Stages of Grief
They say there are five stages of grief: denial, anger, bargaining, depression and acceptance. I am not really sure where I am at in that process. I know I operated with denial for a while. And I have most definitely been angry. But, I am not going to lie, sometimes I still get angry about it. Usually, that is when someone tells me that I need to move on or get over it. Or tries to tell me that I am not trusting God. Maybe I am stuck between depression and acceptance right now.
One thing I can say, there is no right way to grieve. And one piece of advice I would give to others, don’t try to tell anyone else how to go through the process. The things some people have said to me stick out in my mind and have taught me exactly what NOT to do.
Don’t tell them to move on, or preach at them about how their loved one is in Heaven. Trust me, I know where my Mama is right now. But it doesn’t mean that I don’t miss her. Don’t compare a loss in your life and say things like: “it is worse to lose (insert family member). Those things are NOT helpful. I know that most of the time people don’t know what to say, but if you don’t know what to say, just be there and say you are sorry and that you are there for them if they want to talk.
As I write this post, I am a mixture of emotions. A year ago I felt like my world was crumbling around me. And today, it feels like the world is struggling as COVID-19 is at the forefront of everyone’s mind. For the first time, over the last week, I thought to myself: “My Mama would be worried sick about this pandemic. I’m glad she doesn’t have to worry and is in Heaven”. And that is probably the closest I have come to acceptance.
I am not a medical expert, nor will I ever claim to be one. It seems to me that a lot of people are one extreme or another. They are either panicking or calling this a hoax. Neither of those things are helpful. While COVID-19 might not be detrimental to some people, the facts are clear, this disease is not one to be taken lightly. Just because you are young and healthy doesn’t mean it won’t impact you. Also, from my perspective is a simple tip that would be helpful. Before you hit share on social media, check to see if what you are sharing is factual. False information that circulates harms more people.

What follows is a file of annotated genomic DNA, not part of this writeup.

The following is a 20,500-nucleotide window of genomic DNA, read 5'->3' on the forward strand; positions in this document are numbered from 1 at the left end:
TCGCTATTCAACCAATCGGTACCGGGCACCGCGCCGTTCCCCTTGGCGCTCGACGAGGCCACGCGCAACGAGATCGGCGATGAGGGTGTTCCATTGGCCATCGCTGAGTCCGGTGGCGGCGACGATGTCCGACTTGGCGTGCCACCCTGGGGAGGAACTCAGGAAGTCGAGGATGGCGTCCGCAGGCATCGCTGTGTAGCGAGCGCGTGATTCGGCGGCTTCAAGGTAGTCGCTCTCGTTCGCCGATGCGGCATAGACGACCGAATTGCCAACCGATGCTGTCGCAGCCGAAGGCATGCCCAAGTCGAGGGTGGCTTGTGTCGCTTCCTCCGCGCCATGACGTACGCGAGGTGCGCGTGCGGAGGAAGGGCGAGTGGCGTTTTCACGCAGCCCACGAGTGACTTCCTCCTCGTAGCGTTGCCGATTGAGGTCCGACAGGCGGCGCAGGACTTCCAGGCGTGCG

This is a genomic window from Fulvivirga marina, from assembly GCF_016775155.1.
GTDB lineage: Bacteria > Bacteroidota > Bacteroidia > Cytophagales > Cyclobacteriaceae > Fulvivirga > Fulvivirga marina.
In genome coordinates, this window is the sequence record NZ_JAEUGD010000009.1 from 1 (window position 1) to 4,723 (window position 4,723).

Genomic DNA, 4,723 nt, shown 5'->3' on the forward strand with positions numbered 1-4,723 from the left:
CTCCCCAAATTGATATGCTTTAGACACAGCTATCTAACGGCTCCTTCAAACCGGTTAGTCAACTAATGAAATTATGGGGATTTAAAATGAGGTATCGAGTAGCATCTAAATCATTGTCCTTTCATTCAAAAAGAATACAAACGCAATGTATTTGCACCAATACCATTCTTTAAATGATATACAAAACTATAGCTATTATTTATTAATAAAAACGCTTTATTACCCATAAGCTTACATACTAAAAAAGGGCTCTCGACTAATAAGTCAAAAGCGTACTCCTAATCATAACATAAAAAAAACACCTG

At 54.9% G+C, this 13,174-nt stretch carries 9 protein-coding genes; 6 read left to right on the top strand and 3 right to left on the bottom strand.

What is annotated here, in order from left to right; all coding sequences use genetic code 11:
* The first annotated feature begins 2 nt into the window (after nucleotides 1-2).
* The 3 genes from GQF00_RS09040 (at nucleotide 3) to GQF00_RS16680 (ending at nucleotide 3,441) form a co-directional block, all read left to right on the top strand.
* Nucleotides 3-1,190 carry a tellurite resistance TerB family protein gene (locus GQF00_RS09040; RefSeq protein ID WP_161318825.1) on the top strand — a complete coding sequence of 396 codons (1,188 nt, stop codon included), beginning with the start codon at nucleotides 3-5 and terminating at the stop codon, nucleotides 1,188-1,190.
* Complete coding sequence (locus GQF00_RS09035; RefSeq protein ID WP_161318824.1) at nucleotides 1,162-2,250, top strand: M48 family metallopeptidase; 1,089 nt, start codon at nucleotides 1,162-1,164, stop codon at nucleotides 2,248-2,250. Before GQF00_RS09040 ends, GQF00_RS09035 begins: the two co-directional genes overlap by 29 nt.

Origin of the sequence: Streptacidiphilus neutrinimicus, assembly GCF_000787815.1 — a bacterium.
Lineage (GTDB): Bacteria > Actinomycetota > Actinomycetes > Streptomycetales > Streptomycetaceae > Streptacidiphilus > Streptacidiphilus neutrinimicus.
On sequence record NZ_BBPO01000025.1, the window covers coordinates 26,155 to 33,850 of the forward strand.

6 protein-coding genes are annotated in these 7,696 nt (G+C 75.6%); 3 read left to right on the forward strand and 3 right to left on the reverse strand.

My Mama had been released from her transplant doctor to do whatever she wanted two weeks before she contracted pneumonia and passed away. So many people have their immune system compromised, are elderly, or at risk of catching the virus. If you have ever watched someone struggle to breath, as I watched my Mama, you would take it seriously. I wouldn’t wish that on my worse enemy. So as you make decisions in the coming weeks, remember this: it isn’t about you. It is about what is best for others too.
This post feels somewhat scattered today. I think I am just burdened with things from every angle. But, I want to say thank you to those that have been a constant support for me over the last year. I will never forget the kindness that has been shown to my family and me. In times of need, you really do find out who your friends are and who you can count on without question.
If you are struggling with grief or loss, please reach out to me if you want. I am no expert, but if I can help, even if it is just to cry with you, I will do it. I am a huge music lover. It has the ability to resonate and explain things better than I can in words. The song, Breakers Roar by Sturgill Simpson is a poignant one that has a lyric that says this: “Bone breaks and heals, Oh, but heartaches can kill”, I cant tell you how many times I have felt that way, but it is getting slightly easier. Until I see you again, Mama. You are always in my heart and mind. Thank you for being the best example I could ever ask for and the rock I leaned on for years. I love you.
June Beddingfield says